Collectors buy up items from communist East Germany at museum auction
Cars, furniture, children's toys and other artefacts from the former East Germany went to auction in Berlin over the weekend, drawing intense interest from collectors fascinated by the everyday items of the now defunct communist state.
The auction sold off the entire collection from a private museum dedicated to the German Democratic Republic in the small eastern German town of Döbernitz, located about 20 kilometres north of Leipzig.
Collectors paid about €240,000 ($260,000) in total for pieces from the museum's collection. Fetching the highest bids were two East German vehicles: a Barkas ambulance, which sold for €18,000, and a rare rugged offroad variation of the iconic Trabant small cars, which went for €7,000.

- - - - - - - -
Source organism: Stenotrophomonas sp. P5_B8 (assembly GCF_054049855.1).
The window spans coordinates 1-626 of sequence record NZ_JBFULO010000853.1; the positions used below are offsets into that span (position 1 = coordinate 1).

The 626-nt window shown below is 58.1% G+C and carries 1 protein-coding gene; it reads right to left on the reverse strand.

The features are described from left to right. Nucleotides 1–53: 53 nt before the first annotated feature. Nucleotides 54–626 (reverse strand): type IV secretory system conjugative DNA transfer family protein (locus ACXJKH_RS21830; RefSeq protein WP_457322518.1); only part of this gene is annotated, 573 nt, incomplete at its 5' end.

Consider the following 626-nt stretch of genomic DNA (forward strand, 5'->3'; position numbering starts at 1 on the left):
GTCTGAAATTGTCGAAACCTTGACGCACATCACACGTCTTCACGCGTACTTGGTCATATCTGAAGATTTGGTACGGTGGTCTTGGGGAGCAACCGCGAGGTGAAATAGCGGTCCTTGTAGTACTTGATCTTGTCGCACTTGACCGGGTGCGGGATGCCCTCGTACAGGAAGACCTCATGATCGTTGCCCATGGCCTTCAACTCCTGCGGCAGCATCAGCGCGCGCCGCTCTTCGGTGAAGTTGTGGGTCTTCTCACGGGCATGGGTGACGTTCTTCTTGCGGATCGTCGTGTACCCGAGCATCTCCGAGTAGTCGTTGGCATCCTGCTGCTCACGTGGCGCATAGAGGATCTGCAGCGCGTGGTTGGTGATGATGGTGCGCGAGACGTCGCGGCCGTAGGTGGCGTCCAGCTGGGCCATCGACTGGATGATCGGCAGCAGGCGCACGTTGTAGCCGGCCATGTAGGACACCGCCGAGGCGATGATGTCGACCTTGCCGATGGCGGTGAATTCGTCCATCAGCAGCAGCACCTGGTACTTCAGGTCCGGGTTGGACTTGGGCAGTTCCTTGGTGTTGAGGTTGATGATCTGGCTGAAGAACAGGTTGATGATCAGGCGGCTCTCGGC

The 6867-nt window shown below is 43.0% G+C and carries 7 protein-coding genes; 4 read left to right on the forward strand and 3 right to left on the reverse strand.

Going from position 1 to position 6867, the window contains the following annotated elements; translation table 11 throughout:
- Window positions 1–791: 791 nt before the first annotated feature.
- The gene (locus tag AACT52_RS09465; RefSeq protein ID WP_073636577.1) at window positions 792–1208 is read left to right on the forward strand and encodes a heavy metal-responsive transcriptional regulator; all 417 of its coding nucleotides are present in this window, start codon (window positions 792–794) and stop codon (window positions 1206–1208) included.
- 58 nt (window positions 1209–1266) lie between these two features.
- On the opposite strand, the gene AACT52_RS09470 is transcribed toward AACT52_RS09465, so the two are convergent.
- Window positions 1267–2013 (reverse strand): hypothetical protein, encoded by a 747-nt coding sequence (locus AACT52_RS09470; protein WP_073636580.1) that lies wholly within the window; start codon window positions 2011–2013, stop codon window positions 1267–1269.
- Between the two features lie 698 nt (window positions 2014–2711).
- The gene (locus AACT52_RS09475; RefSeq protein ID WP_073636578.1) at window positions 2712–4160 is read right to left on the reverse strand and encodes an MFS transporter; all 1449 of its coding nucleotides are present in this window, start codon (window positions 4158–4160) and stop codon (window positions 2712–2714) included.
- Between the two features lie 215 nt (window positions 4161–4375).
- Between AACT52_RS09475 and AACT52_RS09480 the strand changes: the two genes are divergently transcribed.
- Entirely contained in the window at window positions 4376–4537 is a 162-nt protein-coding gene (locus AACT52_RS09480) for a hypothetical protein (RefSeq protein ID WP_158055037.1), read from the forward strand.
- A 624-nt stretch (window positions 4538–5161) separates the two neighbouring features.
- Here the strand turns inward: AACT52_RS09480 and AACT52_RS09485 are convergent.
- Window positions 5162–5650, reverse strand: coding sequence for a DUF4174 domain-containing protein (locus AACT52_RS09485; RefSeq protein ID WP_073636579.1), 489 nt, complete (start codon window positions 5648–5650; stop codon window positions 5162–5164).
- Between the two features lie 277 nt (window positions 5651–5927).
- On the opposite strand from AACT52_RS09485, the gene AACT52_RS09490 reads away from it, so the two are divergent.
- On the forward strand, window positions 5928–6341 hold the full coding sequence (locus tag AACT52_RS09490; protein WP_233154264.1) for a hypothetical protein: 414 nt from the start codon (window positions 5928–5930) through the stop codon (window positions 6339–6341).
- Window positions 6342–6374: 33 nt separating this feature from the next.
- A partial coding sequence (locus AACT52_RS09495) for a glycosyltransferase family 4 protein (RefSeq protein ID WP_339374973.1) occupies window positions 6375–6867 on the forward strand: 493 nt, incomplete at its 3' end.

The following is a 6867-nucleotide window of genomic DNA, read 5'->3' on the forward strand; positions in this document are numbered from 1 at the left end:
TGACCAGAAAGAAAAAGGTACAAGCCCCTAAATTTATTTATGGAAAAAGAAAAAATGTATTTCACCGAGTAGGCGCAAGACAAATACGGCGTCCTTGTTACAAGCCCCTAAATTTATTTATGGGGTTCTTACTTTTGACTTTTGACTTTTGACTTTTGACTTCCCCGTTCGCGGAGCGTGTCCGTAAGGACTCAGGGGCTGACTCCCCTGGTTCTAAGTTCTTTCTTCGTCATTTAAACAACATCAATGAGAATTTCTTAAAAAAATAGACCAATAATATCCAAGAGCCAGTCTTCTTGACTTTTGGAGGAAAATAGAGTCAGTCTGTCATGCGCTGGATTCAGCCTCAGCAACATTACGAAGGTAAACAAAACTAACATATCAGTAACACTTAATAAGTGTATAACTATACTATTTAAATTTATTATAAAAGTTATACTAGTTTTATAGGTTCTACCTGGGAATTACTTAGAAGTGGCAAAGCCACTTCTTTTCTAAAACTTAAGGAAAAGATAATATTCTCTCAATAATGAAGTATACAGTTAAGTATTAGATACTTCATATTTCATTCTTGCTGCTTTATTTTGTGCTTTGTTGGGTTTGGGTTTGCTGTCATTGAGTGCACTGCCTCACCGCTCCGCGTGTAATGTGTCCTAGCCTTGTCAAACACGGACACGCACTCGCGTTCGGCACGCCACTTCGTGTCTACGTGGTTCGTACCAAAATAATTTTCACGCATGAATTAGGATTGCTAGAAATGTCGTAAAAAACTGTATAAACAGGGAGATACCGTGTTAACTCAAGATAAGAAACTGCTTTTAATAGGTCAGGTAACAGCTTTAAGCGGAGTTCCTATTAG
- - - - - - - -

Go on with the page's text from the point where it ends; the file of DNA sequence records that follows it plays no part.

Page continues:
The DDR Museum in Döbernitz was created by Manfred Hüsges, who grew up in the West German industrial city of Mönchengladbach. Hüsges amassed a collection of more than 40,000 objects from East Germany.
He opened the museum in a former dance hall in the town in 2014. Several unsuccessful attempts were made to keep the museum operating after Hüsges died several years ago.
At Saturday's auction, collectors could buy entire display cases and shelves as well as a model railway, dolls, lamps and radios.
A "Pebeland" display built with Pebe plastic bricks, East Germany's version of Lego blocks, shows a town complete with an East German army barracks, a shop and a town hall.
Christina Schulze, an art historian with the Historia auction house that handled the sale, described it as a success. She noted that the collection of another defunct DDR museum in Dresden went to auction in July but raised only €170,000.